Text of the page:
Ectropion Surgery in London
Rolling out eyelids
Ectropion is the term used to describe a condition where the lower eyelid turns out and droops away from the eye. It can also be described as the rolling out of the lower lid and eyelid margin. It is usually not serious but can be uncomfortable and affect a person’s image and self confidence. Artificial tears may help with the symptoms, foreign body sensation and any mucous discharge.
Symptoms of ectropion include the following:
Ectropion and rolling out of the eyelids is caused by:
Age – Involutional ectropion develops as the eyelid muscles and tendons become weaker and loosen with time.
Eyelid lump or cyst – An eyelid lump or cyst where the additional weight pulls the eyelid away from the eye causing an mechanical ectropion.
Nerve paralysis – Facial paralysis of the nerves supply the eyelid as in a condition called Facial Nerve Palsy can result in weakness of the eyelid muscles and paralytic ectropion.
Skin shortening – Damage to the eyelid skin in burn injuries, long term sun damage, eyelid surgery and contact dermatitis can also result in ectropion due to shortening of the skin which is also known as cicatricial ectropion.
Congenital – Less common cases present at birth are known as congenital ectropion.
Why is ectropion surgery done
What are the risks?
Possible risks of ectropion surgery include:
To know which risks most apply to you talk to your doctor to understand more about ectropion surgery as well as the benefits and if they apply to you. This way you can decide with your doctor if ectropion surgery is a good option. There are different surgical procedures used ectropion depending on whether there is severe ectropion or not. Severe cases may require skin graft but the majority are mild and the most common surgical intervention is a lateral canthotomy and lateral tarsal strip procedure with possible tightening of the orbicularis muscle. The surgical technique depends on the underlying cause and treating that whilst addressing any issues with the anterior lamella portion of the eyelid and the posterior lamella portion is needed.
Non surgical treatments for ectropion are often to provide temporary relief and include:
Using artificial tears to the eye to relieve the discomfort
Injection of filler to the eyelid to push the eyelid back into position
How you prepare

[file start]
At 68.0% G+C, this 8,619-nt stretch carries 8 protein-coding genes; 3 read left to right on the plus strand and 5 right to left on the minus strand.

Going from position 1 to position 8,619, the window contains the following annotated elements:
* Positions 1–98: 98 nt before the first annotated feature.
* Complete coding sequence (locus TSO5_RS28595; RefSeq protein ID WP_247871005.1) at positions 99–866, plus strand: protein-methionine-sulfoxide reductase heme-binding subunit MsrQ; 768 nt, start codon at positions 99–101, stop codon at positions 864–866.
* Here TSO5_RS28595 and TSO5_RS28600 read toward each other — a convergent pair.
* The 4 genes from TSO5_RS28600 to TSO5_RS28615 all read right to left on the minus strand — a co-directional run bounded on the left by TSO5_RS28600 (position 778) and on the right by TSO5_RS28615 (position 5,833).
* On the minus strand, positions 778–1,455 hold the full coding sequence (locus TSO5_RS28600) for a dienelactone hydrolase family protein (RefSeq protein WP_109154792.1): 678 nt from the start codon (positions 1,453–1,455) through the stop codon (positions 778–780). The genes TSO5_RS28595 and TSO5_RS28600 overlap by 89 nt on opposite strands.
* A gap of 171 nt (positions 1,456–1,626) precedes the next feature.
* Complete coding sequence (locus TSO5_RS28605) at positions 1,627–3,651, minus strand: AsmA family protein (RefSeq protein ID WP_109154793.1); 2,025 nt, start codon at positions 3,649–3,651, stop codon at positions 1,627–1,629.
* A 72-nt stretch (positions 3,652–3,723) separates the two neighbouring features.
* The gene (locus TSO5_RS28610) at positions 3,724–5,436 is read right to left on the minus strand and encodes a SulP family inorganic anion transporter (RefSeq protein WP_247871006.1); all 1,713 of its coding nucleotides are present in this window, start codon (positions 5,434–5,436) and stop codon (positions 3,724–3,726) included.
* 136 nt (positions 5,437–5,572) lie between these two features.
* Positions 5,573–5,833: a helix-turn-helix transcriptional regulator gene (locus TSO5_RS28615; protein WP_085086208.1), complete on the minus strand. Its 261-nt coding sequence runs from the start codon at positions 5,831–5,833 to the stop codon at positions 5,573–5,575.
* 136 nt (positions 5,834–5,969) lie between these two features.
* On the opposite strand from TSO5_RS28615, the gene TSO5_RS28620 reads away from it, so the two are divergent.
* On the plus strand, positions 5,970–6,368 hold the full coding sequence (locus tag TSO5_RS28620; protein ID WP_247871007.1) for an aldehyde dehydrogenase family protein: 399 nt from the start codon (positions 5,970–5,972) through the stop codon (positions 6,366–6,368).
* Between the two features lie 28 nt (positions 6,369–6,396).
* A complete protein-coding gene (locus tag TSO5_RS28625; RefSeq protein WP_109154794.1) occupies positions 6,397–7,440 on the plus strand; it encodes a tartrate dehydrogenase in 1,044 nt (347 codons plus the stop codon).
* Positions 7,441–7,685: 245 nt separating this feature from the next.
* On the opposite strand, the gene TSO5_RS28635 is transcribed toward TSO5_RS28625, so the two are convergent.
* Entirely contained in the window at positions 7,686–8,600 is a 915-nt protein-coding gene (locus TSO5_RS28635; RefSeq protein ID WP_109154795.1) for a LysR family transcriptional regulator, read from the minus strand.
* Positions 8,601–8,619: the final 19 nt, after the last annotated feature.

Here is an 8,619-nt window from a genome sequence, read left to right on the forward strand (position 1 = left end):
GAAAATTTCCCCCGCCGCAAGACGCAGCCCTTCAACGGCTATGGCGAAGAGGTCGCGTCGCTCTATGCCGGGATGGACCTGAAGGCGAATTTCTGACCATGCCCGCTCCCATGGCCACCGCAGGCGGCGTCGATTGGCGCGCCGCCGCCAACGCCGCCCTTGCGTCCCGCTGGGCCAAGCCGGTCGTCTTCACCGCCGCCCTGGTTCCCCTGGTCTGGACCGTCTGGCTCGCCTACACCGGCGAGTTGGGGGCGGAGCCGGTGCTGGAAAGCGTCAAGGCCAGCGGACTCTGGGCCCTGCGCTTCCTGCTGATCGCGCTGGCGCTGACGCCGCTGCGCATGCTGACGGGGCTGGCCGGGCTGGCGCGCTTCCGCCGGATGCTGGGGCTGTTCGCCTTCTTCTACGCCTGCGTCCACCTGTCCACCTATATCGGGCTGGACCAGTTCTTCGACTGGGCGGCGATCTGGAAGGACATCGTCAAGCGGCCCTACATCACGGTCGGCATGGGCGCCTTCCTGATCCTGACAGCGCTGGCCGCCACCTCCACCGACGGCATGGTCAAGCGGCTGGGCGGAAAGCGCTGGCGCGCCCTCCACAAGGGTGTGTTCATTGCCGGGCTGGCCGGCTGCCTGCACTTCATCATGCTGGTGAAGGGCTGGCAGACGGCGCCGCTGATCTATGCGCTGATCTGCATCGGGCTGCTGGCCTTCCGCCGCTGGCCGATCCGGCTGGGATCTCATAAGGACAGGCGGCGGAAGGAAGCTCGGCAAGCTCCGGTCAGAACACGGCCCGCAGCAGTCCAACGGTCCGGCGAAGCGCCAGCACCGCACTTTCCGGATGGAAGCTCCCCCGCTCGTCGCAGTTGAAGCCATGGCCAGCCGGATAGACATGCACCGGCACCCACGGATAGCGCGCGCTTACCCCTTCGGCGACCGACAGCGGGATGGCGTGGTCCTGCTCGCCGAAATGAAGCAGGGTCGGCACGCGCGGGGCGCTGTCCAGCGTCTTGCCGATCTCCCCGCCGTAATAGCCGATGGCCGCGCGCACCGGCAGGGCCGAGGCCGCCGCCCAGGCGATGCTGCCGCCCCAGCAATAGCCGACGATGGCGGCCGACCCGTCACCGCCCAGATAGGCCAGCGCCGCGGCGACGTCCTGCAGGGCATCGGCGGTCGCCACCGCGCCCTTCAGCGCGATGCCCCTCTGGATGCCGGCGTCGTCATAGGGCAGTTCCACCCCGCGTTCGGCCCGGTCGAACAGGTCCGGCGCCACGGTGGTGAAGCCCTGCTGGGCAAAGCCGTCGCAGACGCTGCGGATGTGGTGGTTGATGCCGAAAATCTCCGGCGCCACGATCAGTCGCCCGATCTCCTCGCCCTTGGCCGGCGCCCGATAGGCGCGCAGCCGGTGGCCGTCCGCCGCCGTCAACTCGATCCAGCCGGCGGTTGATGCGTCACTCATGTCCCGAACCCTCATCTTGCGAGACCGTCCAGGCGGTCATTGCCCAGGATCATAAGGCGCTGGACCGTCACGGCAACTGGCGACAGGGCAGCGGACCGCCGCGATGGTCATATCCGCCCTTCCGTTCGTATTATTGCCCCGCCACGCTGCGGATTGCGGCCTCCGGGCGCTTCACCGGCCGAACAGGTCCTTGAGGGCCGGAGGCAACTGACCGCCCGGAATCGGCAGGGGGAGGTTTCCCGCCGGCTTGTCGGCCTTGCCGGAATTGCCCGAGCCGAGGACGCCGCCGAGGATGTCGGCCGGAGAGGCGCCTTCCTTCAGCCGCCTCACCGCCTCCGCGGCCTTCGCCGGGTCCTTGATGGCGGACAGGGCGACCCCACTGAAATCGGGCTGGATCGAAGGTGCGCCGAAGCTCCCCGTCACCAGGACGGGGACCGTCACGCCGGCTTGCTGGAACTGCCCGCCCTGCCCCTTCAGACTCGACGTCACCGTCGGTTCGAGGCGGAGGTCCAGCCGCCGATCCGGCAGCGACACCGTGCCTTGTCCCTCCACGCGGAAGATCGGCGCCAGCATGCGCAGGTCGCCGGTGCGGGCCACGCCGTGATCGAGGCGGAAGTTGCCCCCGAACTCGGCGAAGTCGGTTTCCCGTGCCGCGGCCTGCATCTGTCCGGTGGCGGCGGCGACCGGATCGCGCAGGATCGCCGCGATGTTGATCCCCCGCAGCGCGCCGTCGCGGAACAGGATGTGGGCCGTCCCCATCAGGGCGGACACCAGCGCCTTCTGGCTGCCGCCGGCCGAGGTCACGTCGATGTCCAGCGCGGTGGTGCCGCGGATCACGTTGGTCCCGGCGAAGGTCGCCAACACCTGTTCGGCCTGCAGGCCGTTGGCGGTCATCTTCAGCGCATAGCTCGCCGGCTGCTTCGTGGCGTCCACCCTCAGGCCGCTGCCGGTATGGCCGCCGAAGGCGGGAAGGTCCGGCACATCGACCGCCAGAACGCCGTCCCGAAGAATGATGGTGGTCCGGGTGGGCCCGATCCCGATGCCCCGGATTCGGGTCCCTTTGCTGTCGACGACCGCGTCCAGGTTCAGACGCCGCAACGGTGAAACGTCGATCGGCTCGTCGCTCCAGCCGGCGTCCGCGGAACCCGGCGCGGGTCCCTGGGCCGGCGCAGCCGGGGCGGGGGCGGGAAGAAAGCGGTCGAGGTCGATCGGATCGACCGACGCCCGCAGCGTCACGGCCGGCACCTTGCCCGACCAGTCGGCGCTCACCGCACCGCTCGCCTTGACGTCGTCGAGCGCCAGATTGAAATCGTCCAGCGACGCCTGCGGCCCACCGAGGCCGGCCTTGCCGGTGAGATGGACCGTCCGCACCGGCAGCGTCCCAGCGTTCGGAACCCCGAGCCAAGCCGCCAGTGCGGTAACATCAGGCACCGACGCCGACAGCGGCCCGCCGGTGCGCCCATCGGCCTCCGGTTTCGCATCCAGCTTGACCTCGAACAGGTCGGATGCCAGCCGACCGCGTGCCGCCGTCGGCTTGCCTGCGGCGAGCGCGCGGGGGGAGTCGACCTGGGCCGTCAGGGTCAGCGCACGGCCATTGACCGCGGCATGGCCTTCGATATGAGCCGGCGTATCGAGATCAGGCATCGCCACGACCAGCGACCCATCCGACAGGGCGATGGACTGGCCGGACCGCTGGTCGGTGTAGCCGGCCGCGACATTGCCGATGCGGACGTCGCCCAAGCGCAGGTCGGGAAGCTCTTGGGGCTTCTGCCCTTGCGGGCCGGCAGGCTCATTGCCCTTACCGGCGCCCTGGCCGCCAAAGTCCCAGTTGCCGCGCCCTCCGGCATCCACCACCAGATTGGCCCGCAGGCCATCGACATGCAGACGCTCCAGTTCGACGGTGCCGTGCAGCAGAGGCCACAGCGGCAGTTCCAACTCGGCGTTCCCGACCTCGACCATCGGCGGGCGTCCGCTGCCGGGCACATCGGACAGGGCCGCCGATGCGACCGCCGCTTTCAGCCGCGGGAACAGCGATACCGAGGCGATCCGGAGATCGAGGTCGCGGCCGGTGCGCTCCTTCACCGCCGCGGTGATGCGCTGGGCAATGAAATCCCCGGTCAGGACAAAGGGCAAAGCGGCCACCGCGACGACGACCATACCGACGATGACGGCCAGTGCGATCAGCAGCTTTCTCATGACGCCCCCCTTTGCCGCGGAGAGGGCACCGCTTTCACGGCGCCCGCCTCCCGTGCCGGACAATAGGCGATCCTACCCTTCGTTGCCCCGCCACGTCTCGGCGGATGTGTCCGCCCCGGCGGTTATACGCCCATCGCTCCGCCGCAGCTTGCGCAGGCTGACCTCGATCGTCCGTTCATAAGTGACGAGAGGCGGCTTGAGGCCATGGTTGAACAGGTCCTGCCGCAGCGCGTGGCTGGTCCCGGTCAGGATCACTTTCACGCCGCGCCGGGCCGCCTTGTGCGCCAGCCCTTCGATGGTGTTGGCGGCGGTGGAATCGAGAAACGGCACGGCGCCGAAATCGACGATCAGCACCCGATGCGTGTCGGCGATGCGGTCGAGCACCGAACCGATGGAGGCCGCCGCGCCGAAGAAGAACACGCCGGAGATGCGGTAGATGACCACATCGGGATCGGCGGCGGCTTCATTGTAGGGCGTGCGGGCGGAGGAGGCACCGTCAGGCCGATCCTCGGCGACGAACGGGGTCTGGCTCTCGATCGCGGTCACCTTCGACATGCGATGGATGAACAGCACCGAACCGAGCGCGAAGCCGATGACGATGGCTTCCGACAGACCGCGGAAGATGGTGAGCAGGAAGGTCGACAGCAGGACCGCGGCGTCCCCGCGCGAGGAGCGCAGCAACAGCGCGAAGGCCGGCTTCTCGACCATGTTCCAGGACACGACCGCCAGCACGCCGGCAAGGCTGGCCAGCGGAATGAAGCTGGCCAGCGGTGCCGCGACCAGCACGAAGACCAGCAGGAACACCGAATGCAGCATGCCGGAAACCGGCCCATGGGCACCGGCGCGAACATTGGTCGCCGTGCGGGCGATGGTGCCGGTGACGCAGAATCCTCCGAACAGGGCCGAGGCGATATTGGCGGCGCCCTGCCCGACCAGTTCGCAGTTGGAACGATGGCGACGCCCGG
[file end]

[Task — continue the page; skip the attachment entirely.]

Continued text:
Before having ectropion surgery you will meet your Oculoplastic surgeon who specialises in ectropion surgery to discuss:
Your medical history including any previous surgery and current eye conditions.
Your expectations with an honest discussion about what can be realistically achieved.
A vision examination to check the eyes prior to surgery.
A physical examination of the eyelids to ensure that this is the correct procedure.
Eyelid photography which can help with surgical planning and to provide evidence for any insurance claim.
It is preferable to stop taking any blood thinner medication such as aspirin, ibuprofen, warfarin, apixiban and any other medication that can cause increased bleeding during ectropion surgery. Your doctor will discuss these with you to ensure that it is safe for you to do so prior to your ectropion surgery and will tell you how long before the operation.
Stoping smoking several weeks before surgery can help improve the healing after ectropion surgery.
You should arrange for someone to take you home after the procedure and stay with you for the first night following the operation and Mr Ahmad Aziz advises this. Surgery is usually done in Central London.
What you can expect before the procedure
Ectropion surgery is usually done as a day case where you can go home the same day. Your surgeon will inject anaesthetic into your eyelids to numb the area and you can also have medication through a drip to help you relax.
What you can expect during the procedure
If the ectropion is age related your oculoplastic surgeon will remove a small section of the eyelid to make it tighter. If the ectropion is more significant, then an incision is made on the inside of the eyelid to access the eyelid muscles which are then tightened to give a better turning in of the eyelid. The incision is then closed with stitches.
If your ectropion and rolling out of the eyelids is caused by scarring, injury or previous surgery a skin graft or flap is placed on the outer surface of the eyelid to help the eyelid turn inwards. This can be done under a general anaesthetic with you asleep.
What you can expect after the procedure
After surgery you are monitored for complications. You are able to leave later that day to recuperate and begin the healing at home.
After surgery you may temporarily experience:
Your doctor will likely suggest you take the following steps after surgery:
Seek medical attention immediately if you experience any of the following: